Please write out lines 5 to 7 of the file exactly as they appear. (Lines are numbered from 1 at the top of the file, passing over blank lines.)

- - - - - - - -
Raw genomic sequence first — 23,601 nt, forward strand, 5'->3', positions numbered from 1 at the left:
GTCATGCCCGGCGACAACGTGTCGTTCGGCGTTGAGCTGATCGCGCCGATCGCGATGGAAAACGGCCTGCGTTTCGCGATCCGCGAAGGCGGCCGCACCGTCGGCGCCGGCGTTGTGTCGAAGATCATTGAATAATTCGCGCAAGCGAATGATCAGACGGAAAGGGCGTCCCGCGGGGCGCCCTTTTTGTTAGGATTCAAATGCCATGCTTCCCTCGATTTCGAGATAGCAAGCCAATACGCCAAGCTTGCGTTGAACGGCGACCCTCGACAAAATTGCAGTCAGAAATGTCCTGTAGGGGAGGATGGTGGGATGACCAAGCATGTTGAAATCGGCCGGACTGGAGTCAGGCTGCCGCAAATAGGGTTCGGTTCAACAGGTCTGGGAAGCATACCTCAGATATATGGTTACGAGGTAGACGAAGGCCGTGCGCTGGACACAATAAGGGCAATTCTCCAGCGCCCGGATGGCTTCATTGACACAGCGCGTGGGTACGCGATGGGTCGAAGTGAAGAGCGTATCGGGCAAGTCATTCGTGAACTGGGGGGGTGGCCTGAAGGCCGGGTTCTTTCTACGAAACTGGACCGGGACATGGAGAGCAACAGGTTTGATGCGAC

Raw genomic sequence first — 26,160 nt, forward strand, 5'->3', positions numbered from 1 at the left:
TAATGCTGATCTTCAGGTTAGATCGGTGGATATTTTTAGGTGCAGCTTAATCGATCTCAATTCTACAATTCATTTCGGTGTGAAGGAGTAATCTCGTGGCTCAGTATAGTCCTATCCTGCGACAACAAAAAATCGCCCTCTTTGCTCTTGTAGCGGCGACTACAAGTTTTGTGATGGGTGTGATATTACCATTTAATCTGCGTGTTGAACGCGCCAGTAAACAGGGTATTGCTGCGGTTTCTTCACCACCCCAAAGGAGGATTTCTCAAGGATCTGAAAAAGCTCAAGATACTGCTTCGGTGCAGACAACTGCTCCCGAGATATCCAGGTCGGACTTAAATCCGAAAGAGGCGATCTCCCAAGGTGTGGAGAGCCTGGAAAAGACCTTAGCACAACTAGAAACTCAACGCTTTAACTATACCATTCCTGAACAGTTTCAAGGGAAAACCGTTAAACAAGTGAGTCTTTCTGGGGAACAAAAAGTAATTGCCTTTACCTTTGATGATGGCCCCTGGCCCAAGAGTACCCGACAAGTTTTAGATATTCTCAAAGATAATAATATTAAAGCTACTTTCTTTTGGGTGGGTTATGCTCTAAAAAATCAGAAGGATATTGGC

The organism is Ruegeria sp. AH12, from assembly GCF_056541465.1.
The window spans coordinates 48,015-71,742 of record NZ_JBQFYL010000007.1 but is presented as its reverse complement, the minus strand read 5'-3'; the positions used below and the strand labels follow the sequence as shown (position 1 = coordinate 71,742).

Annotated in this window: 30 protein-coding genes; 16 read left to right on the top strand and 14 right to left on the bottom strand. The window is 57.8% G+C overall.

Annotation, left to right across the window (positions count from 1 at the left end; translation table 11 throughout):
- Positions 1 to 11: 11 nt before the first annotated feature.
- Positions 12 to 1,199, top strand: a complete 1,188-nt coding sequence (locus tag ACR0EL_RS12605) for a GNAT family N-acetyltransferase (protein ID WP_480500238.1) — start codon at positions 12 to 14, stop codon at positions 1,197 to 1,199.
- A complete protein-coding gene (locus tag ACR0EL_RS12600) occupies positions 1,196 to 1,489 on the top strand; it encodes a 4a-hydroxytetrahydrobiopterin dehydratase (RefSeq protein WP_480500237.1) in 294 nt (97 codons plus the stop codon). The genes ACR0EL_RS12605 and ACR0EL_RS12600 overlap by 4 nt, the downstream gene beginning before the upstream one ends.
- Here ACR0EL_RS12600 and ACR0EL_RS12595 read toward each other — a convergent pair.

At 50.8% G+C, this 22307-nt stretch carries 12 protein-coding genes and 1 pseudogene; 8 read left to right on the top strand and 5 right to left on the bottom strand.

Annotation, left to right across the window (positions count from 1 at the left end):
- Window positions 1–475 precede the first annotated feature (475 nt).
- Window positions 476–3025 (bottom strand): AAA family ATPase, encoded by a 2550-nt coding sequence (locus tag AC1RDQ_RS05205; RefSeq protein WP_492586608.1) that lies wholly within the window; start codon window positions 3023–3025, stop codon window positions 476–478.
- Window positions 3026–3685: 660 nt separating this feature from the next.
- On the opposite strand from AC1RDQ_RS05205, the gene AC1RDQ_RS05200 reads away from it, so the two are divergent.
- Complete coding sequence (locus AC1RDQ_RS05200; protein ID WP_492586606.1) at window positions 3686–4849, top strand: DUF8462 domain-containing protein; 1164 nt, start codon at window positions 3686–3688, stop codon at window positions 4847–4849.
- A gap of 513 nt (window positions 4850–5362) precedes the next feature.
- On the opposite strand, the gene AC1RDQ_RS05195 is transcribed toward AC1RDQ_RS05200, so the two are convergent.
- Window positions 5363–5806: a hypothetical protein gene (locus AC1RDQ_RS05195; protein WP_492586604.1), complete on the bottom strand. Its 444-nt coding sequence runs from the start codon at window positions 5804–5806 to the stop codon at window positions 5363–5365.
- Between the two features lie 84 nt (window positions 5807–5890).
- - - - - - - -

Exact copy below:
The organism is Ruegeria sp. AH12, from assembly GCF_056541465.1.
The window spans coordinates 48,015-71,742 of record NZ_JBQFYL010000007.1 but is presented as its reverse complement, the minus strand read 5'-3'; the positions used below and the strand labels follow the sequence as shown (position 1 = coordinate 71,742).

Annotated in this window: 30 protein-coding genes; 16 read left to right on the top strand and 14 right to left on the bottom strand. The window is 57.8% G+C overall.